Upon studying what was now a Cheat River photo mural, I saw that the terrain rose to the right in the photo and fell off to the left. This was exactly the opposite of what was needed to fit the intended scenery of my layout. On thinking about this now, it's not surprising that the view in the opposite direction would be flipped left-to-right.

The solution was obvious, flip the mural in Photoshop. While I was in Photoshop, I also eliminated a couple of distracting parts of the picture (mostly roads) until I was satisfied. Is a photo mural of the Cheat River looking the wrong way, flipped left-to-right and with elements edited out still a representation of the Cheat River? I don't know, but I'm happy with the results.

But I was not done yet. Three, 6-megapixel photos stitched together doses not a backdrop make. I had to expand a picture that would have printed out, at best, 11" x 24" into a wall-sized print. To accomplish this task I used Gimp, a open source (freeware) photo editor almost as powerful as Photoshop. This was a multi-step process that will be the subject of a future post; but suffice it to say that it required many hours on a dual-core laptop and, eventually, a used Dell workstation purchased off of E-bay to generate a 33" x 72", 300 dpi, 70 Mb file.

Printing this enormous file was another problem. I had access to a HP DesignJet 4000 large format printer. After literally dozens of attempts that either did not print out, or printed out at the original 11" x 24" size, I finally got the 33" x 72" print I was looking for; to this day I don't know how I did it.

I mounted the print to 1" blue foam board, put it behind the still-unfinished bridge over the unfinished Cheat River on the layout, stood back and shrugged my shoulders. Surrounded by all of the unfinished plywood and no other scenery it didn't look like much.

And that's the way it stayed for a few months; until one day I was down in the basement with my camera and, on a whim, put a colorful reefer on the bridge and snapped a photograph. By chance the shot was more or less looking down the river in the backdrop and not flat-on to the bridge and, although the shot was not perfect, the sight of it on the camera's screen made me say WOW! Here is that first photo:




The blue tint in the picture is the result of the camera's white balance being set for daylight rather than for the 5000 K florescents in the basement. I shot several more pictures and it became apparent that the preferred camera angle was looking straight down the river and that pictures taken from other angles were just OK. Here are a few examples.





The first picture is nice, but the second one, with the models in the exact same location on the bridge, is spectacular. By controlling the viewpoint and the zoom, the camera turns a scene that is not very impressive in person into a first-rate photo location.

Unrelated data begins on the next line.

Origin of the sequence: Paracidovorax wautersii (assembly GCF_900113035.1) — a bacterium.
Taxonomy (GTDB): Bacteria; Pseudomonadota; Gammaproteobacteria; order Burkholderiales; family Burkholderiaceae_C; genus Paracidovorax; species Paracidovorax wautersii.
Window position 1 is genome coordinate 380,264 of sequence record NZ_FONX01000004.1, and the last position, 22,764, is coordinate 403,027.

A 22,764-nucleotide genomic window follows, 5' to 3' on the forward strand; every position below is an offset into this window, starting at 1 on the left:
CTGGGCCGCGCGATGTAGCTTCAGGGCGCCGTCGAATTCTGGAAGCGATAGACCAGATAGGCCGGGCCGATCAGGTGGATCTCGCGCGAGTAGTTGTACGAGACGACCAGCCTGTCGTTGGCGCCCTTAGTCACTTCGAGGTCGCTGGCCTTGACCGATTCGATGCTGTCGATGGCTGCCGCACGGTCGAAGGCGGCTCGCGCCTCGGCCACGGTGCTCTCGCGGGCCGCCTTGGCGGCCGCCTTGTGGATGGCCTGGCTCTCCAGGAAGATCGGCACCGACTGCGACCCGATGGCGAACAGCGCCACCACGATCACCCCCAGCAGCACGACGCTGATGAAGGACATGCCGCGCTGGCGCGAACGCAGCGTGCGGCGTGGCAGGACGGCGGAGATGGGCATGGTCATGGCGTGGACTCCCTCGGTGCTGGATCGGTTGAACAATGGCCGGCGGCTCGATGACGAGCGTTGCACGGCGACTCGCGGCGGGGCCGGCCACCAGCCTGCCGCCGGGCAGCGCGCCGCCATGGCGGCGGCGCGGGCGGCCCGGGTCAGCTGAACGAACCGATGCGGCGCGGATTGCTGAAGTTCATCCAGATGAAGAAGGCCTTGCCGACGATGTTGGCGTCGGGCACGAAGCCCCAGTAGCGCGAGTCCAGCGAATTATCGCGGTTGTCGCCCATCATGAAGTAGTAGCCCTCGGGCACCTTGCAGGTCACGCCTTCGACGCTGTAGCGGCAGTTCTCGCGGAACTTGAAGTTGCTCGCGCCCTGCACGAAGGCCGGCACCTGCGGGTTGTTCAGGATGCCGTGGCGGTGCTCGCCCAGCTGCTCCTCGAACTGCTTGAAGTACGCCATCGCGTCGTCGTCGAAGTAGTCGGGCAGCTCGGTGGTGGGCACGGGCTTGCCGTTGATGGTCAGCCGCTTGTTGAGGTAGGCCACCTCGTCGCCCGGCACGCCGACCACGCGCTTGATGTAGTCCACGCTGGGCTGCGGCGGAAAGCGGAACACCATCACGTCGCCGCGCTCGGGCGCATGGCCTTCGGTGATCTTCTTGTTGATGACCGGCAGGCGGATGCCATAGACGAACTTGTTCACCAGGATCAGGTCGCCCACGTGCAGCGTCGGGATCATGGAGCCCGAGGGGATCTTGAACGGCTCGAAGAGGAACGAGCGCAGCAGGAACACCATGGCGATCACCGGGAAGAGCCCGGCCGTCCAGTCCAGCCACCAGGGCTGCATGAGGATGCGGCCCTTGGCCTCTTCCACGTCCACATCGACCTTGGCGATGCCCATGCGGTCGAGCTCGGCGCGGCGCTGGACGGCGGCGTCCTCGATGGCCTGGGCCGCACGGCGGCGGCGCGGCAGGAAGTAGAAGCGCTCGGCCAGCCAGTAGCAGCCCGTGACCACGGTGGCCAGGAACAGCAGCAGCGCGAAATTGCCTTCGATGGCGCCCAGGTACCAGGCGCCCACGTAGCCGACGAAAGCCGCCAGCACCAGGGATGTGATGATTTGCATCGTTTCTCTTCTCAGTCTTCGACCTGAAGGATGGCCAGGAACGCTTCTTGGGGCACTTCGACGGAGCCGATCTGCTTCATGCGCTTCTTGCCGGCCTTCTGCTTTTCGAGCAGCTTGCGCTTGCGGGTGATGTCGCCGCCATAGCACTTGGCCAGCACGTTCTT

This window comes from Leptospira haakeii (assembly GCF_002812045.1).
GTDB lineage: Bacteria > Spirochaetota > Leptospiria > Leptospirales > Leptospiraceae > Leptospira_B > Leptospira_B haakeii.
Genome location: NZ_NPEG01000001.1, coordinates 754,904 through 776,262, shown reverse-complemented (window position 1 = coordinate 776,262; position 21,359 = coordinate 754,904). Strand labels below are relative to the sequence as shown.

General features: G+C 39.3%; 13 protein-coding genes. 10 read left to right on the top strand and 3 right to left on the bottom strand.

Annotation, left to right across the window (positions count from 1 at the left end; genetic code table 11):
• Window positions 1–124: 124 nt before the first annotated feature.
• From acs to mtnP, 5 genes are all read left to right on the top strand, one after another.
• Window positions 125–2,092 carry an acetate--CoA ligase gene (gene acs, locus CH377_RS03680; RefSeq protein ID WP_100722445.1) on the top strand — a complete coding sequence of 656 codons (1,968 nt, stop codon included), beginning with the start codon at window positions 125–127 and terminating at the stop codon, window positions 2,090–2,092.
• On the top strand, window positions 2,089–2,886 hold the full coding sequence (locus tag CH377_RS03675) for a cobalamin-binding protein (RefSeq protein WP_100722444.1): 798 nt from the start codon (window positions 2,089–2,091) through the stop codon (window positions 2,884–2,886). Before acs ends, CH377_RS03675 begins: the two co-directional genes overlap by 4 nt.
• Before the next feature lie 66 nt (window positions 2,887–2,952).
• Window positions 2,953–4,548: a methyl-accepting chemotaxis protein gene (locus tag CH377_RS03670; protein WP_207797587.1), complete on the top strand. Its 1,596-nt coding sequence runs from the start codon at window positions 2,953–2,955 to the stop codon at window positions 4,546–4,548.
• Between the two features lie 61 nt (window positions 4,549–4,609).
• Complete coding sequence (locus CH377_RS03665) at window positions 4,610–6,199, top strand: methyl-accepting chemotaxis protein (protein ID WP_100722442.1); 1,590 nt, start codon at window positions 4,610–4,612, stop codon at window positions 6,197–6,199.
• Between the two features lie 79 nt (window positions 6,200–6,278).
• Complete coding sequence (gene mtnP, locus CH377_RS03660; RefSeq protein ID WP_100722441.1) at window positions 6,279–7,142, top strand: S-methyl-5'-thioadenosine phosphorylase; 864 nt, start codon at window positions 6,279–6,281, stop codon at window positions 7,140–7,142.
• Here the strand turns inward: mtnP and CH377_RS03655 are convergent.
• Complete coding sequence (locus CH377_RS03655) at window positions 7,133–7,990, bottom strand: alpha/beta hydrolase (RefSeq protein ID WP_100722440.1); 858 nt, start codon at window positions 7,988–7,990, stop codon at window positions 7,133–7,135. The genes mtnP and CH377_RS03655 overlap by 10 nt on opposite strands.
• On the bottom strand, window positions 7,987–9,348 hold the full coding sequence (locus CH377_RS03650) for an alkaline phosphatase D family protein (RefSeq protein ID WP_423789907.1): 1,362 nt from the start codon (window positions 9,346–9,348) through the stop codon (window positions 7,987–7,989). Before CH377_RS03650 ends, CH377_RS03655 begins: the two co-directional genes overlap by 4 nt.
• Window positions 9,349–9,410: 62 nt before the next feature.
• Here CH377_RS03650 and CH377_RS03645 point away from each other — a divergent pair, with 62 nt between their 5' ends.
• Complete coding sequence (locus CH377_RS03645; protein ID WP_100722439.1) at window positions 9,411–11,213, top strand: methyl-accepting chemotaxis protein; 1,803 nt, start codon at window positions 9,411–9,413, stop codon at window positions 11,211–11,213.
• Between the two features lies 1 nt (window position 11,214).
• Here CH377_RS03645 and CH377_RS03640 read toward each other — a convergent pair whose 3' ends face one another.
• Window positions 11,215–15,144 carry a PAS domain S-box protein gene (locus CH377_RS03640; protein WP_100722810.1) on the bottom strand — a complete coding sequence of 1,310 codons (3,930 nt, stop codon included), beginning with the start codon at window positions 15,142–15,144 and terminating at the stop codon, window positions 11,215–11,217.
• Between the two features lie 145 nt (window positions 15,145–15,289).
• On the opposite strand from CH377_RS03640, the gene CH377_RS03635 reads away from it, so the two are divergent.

The limited depth of field and fuzziness of these hand-held, available light shots prompted me to buy a tripod so I could use the aperture priority feature of my camera (Canon A620) and use a slow ISO setting as well. That would let me take sharper photos.


Here is an example of a sharper, tripod-mounted shot with a bounce card used to reflect some light on to the undercarriage of the loco (compare to the undercarriage of the rolling stock in the photos above).



This loco is now awaiting its turn in the paint shop to emerge repainted and re detailed as a proper B&O locomotive.

So by sheer serendipity I have managed to create a great photo location on the railroad. Now if I can just manage to put the trusses on the bridge and finish the riverbed, it should really look good.




Monday, November 9, 2009

Up Cranberry Grade

In July of 2008 my brother in law was visiting with his family and looking at the progress of my layout thus far when he made some comment to the effect that "I wonder why all the layouts that I see have no turns in them?" Now I don't know what layouts he was talking about since most layouts have too many turns. But I took it as a thinly veiled reference to my layout; yet I still managed to hold my tongue.


However, the incident spurred me to start the first section of the three tracks up Cranberry grade with a projected completion date of before Christmas. Cranberry grade is along the right wall as seen in the track plan. This section would involve building four new benchwork sections and laying out two 90 degree curves and two S-curves.